‘the garden provided not only subsistence but a little cash crop’
      ‘the agricultural working class were deprived of a subsistence’
      • ‘And yet, those marginal families, who are most likely to be dependent on subsistence are those who exist outside of the local economy created by ANSCA.’
      • ‘Women's wages were calculated on the assumption that they supplemented a family economy rather than providing individual subsistence.’
      • ‘Marriage was far less important for slave women than for white women; slave women, unlike their white counterparts, neither shared property with their husbands nor received subsistence from them.’
      • ‘This system is capable of providing for family subsistence but not of producing a large surplus for sale.’
      • ‘The pittance paid out in compensation for retrenchment has provided barely a few months subsistence, with former employees being thrown into abject poverty.’
      • ‘She worked as a cleaning lady, waitress, nursing home aid, only to realize that a single job does not provide enough money for subsistence.’
      • ‘Although most own very small fields, rights even in these can provide supplementary subsistence.’
      • ‘For a time, beginning in the 1920s, fox fur trading served as a supplement to subsistence.’
      • ‘I wonder if these were partly caused by the urban residents themselves who have long since shown little concern, even disdain, for those who trade physical labour for subsistence.’
      • ‘For those who embarked on a literary career, the only recourse was to draw their subsistence from the value of their writing when they signed their contract with a bookseller.’
      • ‘Alone among the New Deal agricultural agencies, they provided subsistence and operating credit for farmers.’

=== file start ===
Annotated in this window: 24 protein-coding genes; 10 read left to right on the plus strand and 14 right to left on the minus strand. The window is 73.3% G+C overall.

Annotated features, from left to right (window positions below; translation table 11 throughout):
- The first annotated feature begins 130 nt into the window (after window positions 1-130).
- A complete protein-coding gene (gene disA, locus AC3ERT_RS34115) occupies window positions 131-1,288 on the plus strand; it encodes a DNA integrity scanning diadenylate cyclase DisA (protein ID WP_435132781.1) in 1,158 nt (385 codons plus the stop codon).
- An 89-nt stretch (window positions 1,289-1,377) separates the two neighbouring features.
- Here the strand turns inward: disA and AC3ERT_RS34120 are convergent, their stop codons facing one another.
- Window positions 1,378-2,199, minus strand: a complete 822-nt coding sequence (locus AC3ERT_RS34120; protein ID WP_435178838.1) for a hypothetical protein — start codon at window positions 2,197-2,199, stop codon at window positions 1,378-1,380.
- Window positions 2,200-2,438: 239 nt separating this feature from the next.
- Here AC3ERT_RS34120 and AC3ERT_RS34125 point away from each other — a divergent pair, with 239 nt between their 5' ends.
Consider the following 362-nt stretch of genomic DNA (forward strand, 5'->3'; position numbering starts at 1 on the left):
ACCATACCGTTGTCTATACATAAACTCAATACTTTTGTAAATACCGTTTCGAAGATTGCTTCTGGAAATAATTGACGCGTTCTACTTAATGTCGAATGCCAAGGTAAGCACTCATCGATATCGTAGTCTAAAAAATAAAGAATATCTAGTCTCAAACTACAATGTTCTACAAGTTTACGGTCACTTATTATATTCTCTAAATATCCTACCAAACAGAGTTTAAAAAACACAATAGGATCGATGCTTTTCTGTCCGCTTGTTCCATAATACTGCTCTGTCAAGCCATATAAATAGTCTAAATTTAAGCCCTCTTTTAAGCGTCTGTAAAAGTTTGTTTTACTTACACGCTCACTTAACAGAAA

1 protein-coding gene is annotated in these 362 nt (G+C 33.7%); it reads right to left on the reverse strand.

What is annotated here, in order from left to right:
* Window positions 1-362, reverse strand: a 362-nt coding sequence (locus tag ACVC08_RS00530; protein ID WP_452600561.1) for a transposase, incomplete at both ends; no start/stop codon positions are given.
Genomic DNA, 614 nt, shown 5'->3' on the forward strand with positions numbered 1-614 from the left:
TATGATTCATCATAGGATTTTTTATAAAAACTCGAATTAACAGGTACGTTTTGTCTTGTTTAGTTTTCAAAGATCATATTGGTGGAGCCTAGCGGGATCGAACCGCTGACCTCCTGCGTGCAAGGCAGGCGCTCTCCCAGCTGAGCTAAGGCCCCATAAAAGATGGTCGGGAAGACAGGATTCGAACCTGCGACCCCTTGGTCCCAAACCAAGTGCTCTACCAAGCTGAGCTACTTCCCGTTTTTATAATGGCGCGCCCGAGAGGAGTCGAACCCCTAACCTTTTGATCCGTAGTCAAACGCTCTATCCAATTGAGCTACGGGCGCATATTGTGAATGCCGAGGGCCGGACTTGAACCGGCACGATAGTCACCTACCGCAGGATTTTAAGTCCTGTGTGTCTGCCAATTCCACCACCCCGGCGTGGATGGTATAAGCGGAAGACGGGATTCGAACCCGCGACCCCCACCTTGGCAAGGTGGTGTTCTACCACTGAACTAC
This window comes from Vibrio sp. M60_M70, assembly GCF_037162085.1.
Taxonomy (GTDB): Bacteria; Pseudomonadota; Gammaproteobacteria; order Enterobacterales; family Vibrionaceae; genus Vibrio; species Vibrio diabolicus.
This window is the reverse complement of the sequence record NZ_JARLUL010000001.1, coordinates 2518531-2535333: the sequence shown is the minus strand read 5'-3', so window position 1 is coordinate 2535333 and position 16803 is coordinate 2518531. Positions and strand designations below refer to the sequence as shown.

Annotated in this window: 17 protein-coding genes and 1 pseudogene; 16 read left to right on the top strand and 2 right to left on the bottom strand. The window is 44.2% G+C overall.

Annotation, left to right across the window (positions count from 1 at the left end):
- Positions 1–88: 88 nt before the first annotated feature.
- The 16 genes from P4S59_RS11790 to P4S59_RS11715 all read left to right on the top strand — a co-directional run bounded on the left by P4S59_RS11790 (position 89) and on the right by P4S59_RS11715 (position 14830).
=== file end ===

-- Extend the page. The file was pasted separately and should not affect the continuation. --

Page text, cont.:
• ‘But, of course, it wasn't the weather that had done it: it was the months of dependence in the hotel, with nothing to do, but with a basic subsistence provided.’
      • ‘Thanks to local people's generosity, they have already been able to provide a temporary room and subsistence for eight individuals.’
      • ‘The average citizen, however, is fortunate if they provide him with subsistence.’
      • ‘The issues to be resolved range from the grander puzzles of human evolution and speciation to parochial matters of subsistence and trade.’
      survival, existence, living, life
      View synonyms
    2. 1.2[as modifier] Denoting or relating to production at a level sufficient only for one's own use or consumption, without any surplus for trade.
      ‘subsistence agriculture’
      • ‘Recent research has indicated that the technologically efficient British agriculture was producing, at least in grain, a large surplus over the subsistence needs of its people.’
      • ‘The decline in subsistence production for domestic consumption means that people are doubly disappointed, as they need to buy rice and have no income.’
      • ‘We know that household and village subsistence economies were predominant in India until at least the early years of the independence era.’
      • ‘Nor must it be forgotten that there were many European societies, even at the end of the eighteenth century, in which privileged groups thoroughly cornered all consumption above the subsistence minimum.’